The I-V characteristics of the ITO/PEDOT:PSS/VOPcPhO/Al organic photodiode in dark and under illumination are shown in Figure 4.7. The device characterization was carried out under simulated 100 mW/cm2 AM 1.5 white light illumination. Figure 4.7 clearly shows that current value under light is greater than the value obtained in the dark. This shows that when the photons are absorbed, the electron-hole pairs are produced which result in the carrier-contributing photocurrent. A great deal of useful information about the generated electron-hole pairs at the junction can be achieved from this phenomenon. As a result of photo-excitation, the charges generated

in the active region of the device under illumination are subsequently swept to the corresponding electrodes due to the electric field.

Figure 4.7 Current-voltage characteristics of VOPcPhO-based single-junction device in dark and under illumination.

The performance parameters for the cell have been extracted. The short circuit current (JSC) and open circuit voltage (VOC) for the single layer VOPcPhO-based solar cell are measured as 5.26 x 10-6 A/cm2 and 0.621 V, respectively. The fill factor FF is obtained as 0.33. The power conversion efficiency of the organic photodiode is calculated as 1.07 x 10-3 %. The measured photocurrent in the active layer can be attributed mainly to the ability of charge carrier to travel to the external electrodes without being recombined (Nogueira et al., 2003). However, the active layers of greater thickness become more susceptible to the recombination of holes and electrons.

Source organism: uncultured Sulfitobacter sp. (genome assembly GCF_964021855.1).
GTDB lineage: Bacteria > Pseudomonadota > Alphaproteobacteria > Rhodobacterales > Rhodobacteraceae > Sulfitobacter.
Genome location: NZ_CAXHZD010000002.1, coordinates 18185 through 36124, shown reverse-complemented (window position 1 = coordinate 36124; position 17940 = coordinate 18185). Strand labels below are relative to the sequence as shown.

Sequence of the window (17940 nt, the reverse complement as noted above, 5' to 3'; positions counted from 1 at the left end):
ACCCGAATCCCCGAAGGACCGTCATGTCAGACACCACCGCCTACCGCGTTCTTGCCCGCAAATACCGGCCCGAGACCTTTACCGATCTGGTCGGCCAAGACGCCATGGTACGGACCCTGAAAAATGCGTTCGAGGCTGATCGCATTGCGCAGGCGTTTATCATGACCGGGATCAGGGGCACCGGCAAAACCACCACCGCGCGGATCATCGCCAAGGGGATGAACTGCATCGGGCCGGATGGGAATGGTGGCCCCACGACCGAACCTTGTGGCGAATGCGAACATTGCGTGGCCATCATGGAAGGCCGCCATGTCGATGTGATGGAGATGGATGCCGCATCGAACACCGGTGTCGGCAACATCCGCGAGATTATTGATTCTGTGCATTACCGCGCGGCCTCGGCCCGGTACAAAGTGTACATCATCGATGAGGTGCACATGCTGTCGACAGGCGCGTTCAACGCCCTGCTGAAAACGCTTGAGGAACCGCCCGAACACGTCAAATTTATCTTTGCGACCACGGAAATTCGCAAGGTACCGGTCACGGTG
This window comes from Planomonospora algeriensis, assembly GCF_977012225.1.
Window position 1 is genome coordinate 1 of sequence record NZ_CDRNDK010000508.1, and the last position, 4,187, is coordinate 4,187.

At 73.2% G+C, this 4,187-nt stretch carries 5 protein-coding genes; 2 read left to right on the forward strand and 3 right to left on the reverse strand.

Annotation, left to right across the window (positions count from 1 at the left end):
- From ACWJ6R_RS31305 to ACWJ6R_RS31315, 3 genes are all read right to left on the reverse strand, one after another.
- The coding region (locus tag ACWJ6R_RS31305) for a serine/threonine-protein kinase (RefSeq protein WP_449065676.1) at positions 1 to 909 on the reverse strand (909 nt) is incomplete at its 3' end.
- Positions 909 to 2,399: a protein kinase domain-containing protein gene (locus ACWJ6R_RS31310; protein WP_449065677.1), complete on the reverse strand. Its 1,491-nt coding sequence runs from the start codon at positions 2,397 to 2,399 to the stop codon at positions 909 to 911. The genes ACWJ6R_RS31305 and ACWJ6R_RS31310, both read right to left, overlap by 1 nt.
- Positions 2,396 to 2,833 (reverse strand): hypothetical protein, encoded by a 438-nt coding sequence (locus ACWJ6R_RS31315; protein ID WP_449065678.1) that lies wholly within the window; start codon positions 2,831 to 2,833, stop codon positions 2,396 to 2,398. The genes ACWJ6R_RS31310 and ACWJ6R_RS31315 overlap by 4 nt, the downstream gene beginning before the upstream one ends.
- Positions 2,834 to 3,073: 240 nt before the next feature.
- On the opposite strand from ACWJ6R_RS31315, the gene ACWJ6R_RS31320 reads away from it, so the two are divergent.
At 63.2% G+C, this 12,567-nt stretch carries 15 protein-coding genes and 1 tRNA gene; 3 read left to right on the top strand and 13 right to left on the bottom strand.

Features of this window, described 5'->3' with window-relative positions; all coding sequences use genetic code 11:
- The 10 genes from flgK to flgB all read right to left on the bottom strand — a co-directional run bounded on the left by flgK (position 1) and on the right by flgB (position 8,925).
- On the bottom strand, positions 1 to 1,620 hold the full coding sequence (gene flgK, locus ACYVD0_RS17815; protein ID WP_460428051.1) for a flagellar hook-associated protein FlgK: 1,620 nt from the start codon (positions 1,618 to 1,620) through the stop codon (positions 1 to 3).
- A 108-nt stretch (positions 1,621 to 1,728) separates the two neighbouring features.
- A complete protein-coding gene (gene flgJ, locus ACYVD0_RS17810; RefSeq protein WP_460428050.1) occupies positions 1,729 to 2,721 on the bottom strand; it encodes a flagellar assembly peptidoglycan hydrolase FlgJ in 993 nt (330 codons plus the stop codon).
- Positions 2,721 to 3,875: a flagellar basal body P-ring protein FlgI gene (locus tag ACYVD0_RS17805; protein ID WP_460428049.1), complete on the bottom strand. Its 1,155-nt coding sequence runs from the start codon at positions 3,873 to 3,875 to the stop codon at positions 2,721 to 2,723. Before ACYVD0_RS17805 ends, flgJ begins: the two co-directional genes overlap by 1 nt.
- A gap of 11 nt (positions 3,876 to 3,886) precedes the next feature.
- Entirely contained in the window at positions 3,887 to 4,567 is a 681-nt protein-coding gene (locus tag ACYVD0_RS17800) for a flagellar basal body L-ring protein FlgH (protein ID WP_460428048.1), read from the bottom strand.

Although, the efficiency shown here is very low, but this is common in single-junction

photodiode structure. The lower efficiency can be attributed to the fact that the single layer VOPcPhO is a material which has low mobility of the order of 10-5 cm2 V-1 S-1. A comparison of the device operation parameters for single-junction organic solar cells, made with CuPc and VOPcPhO, is presented in Table 4.3. It can be concluded that the short circuit current and open circuit voltage obtained for the solution-processed VOPcPhO single-junction cell are comparable to that of the CuPc single junction device.